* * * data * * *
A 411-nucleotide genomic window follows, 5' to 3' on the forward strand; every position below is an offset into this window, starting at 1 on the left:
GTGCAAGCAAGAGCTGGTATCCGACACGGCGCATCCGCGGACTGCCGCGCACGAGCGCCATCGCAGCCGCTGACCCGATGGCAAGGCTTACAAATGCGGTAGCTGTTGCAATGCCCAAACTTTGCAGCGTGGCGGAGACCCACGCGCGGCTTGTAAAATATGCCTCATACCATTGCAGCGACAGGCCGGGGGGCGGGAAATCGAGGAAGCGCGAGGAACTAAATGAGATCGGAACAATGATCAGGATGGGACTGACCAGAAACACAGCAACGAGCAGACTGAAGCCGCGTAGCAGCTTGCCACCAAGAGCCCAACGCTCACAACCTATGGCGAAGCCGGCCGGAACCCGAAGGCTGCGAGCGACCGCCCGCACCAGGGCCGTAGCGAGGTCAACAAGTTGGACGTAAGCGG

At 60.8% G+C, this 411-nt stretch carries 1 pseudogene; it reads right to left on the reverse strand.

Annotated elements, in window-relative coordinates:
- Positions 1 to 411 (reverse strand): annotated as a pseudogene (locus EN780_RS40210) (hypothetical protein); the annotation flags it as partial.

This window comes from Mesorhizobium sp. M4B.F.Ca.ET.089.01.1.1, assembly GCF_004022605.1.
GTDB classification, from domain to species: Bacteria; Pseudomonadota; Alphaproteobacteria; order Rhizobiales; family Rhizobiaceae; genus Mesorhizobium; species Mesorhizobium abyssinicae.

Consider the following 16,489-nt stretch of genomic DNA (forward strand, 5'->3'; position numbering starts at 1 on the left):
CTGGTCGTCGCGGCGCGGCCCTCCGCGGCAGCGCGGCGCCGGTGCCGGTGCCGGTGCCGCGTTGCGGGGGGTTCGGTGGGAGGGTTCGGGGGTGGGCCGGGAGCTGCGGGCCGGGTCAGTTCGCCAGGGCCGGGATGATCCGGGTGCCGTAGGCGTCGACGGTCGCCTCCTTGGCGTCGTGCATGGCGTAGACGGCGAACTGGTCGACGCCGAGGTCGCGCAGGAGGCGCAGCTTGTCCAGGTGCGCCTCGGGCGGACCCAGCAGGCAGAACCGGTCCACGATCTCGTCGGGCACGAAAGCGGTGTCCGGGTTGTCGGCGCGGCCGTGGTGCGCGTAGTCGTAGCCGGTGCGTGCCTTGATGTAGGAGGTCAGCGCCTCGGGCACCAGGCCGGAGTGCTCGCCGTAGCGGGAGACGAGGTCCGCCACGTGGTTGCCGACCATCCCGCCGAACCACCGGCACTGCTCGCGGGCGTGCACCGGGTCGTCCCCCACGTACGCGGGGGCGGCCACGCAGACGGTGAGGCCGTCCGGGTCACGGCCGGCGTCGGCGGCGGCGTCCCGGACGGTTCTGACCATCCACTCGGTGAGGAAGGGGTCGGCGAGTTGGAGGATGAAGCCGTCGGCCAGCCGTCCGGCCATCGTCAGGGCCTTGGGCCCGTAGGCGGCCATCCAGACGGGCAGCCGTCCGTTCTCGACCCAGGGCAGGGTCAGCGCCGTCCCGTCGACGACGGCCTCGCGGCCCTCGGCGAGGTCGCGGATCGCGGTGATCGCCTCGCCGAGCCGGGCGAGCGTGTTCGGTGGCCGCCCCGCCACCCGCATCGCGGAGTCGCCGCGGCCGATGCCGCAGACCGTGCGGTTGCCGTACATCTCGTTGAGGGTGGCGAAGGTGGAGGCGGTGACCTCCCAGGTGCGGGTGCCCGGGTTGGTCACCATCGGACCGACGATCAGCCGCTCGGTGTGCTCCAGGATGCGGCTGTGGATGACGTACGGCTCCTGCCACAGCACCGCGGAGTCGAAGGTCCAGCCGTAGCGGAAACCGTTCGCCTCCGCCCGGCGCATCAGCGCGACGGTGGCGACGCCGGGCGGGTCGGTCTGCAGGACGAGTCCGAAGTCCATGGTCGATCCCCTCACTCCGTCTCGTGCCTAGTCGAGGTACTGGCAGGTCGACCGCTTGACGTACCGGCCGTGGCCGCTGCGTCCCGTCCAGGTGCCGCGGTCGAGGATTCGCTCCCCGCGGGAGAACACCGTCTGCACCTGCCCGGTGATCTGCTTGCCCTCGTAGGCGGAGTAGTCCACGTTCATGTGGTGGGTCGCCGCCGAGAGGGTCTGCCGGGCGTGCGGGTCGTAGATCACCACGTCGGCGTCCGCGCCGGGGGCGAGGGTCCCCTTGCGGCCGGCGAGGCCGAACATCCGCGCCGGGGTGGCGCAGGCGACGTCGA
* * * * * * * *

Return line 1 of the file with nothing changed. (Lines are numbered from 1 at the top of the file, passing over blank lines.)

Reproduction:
A 411-nucleotide genomic window follows, 5' to 3' on the forward strand; every position below is an offset into this window, starting at 1 on the left: